Figure 2: Resolution example for a mixture of peptides (Sample: 1. bradykinin; 2. dynorphin A; 3. angiotensin II; 4. met encephalin; 5. leu encephalin) at high linear velocities run on the same 50 Ã 2.1 mm columns. Note the improved resolution and peak width for the 1.7-Âµm coreâshell columns over fully porous columns. The 3.6-Âµm coreâshell column still has HPLC compatible back pressure; however, the resolution of peak 1 and 2 has been compromised.
The first experiment looked at simple mixtures using shorter UHPLC columns, where resolution might not be an issue. In the second experiment, peptide digests of apo-myoglobin were analyzed on longer 150 × 2.1 mm columns where increased resolution might be required in a separation. The flow rate was set at 0.5 mL/min, which is at the maximum pressure limit (~1000 bar) for the sub-2-µm core–shell and fully porous columns (Figure 3). Under equivalent conditions the 3.6-µm core–shell column had similar peak counts with back pressures (350 bar) still amenable to standard HPLC use (albeit with wider peak widths than the sub-2-µm core–shell column). This lower column back pressure could be utilized to reduce run time with increased mobile phase velocity by raising the flow rate to 0.9 mL/min and reducing the gradient time to 7.5 min. Alternatively, a longer column (250 × 2.1 mm) could be used with a slightly longer gradient (10 min) to increase resolution while still acquiring reduced peak widths and shorter run times than the sub2-µm core–shell and fully porous columns (Figure 4).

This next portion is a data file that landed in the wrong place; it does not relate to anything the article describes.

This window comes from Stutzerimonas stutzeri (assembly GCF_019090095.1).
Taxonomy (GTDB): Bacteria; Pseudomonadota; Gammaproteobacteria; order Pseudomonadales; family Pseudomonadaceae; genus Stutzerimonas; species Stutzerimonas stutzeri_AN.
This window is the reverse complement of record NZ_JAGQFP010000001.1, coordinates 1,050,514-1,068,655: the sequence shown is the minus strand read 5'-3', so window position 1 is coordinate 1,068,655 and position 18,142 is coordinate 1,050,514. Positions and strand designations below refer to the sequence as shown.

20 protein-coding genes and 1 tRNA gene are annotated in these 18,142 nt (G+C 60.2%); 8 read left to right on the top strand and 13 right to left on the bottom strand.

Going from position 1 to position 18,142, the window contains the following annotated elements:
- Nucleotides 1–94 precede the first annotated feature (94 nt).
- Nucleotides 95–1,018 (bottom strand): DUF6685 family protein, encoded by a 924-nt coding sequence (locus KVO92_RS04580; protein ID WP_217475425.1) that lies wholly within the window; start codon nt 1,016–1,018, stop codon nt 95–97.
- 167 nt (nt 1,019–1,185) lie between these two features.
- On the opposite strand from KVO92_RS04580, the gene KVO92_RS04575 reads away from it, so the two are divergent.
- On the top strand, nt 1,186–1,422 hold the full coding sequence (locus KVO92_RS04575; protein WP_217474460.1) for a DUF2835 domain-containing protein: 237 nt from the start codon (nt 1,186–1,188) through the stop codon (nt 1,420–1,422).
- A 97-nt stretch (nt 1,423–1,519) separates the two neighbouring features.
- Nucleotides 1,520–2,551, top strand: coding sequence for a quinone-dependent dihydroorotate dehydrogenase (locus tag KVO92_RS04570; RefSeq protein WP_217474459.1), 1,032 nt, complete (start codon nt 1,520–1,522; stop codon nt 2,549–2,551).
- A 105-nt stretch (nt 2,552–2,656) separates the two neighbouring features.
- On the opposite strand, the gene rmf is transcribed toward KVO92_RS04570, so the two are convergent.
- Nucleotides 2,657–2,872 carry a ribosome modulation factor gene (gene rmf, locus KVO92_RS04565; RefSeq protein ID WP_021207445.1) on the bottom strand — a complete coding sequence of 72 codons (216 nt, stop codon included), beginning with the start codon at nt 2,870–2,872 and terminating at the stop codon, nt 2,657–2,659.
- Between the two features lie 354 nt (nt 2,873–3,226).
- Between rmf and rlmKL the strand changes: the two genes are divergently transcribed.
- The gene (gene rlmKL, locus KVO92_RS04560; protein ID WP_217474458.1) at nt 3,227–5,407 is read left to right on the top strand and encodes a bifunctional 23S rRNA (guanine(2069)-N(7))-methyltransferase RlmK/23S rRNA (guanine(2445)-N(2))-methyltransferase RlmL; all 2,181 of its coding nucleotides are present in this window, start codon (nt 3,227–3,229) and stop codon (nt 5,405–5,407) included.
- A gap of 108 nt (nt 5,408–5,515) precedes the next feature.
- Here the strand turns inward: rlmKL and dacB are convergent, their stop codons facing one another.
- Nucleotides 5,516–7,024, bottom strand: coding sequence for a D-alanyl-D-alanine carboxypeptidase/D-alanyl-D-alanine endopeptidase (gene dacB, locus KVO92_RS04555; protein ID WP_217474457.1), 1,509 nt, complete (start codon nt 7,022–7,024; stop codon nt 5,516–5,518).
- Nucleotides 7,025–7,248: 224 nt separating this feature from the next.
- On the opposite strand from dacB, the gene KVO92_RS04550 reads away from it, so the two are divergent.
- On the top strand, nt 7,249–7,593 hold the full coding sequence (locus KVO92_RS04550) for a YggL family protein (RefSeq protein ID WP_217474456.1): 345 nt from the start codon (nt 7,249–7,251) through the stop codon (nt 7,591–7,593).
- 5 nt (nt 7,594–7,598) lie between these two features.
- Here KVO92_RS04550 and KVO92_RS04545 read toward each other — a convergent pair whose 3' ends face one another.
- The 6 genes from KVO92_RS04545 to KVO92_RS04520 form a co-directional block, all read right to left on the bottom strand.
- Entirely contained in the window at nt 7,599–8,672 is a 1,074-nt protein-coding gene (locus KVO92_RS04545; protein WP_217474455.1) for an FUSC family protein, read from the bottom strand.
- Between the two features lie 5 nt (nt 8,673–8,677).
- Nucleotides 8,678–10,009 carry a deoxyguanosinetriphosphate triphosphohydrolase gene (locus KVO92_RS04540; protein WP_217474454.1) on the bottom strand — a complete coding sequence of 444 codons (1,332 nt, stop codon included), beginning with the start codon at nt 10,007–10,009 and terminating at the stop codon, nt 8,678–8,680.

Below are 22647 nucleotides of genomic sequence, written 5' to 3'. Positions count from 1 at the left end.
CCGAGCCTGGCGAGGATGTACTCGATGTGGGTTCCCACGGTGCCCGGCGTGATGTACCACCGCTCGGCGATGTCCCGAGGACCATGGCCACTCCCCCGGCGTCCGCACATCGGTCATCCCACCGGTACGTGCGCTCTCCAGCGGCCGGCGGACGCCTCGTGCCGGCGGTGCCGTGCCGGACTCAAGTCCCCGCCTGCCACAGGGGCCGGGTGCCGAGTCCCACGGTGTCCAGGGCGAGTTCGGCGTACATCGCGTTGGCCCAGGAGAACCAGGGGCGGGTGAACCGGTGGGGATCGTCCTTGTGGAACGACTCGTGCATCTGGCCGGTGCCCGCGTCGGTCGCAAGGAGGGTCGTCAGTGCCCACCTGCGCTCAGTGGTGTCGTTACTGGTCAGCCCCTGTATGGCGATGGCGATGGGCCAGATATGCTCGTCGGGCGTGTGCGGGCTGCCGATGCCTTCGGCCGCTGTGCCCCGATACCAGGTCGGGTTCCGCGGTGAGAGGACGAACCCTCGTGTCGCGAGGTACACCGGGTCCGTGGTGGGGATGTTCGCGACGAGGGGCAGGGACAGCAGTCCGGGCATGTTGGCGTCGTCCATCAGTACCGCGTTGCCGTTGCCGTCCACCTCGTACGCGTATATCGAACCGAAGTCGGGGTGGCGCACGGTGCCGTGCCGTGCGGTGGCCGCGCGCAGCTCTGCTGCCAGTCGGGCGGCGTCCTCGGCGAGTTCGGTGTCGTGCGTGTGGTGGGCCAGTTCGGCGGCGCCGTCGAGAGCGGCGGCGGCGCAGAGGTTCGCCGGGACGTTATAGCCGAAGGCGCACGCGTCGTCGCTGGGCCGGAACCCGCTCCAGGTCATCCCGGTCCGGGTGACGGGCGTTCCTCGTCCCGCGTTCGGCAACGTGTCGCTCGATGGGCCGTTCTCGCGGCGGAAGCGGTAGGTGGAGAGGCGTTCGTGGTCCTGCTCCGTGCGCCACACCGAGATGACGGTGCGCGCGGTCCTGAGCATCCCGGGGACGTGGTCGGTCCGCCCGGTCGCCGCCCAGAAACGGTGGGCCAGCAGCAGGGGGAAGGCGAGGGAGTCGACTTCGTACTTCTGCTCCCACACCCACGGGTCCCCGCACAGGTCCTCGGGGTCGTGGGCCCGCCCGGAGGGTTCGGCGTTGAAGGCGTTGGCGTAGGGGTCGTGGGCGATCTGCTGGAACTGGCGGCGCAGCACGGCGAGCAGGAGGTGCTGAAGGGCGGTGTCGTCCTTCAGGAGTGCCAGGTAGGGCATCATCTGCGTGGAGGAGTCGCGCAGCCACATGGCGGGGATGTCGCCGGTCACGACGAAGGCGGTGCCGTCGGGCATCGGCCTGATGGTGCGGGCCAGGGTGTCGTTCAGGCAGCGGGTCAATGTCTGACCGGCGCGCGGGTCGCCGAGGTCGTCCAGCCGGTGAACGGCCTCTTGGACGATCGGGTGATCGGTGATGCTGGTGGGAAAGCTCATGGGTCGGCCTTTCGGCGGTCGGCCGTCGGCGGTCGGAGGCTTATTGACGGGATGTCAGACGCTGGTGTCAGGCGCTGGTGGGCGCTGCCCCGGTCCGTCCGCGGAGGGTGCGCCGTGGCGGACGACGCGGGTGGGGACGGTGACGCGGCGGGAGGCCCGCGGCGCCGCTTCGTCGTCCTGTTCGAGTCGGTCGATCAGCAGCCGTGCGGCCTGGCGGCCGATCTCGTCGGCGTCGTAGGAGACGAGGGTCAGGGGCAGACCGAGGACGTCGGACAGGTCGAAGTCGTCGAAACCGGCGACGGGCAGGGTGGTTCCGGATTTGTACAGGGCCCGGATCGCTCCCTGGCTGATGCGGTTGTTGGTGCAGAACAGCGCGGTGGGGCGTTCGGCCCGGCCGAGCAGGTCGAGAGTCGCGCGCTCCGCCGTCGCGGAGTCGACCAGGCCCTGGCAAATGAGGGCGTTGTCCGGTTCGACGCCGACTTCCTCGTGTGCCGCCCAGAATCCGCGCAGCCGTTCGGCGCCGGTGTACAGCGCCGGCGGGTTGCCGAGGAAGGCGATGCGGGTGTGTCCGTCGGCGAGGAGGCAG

Figure 3: Example of an Apo-myoglobin digest run on 150 Ã 2.1mm columns. Note that the sub-2-Âµm columns are at their back pressure limits while the 3.6-Âµm coreâshell column produces a similar performance at HPLC compatible back pressures.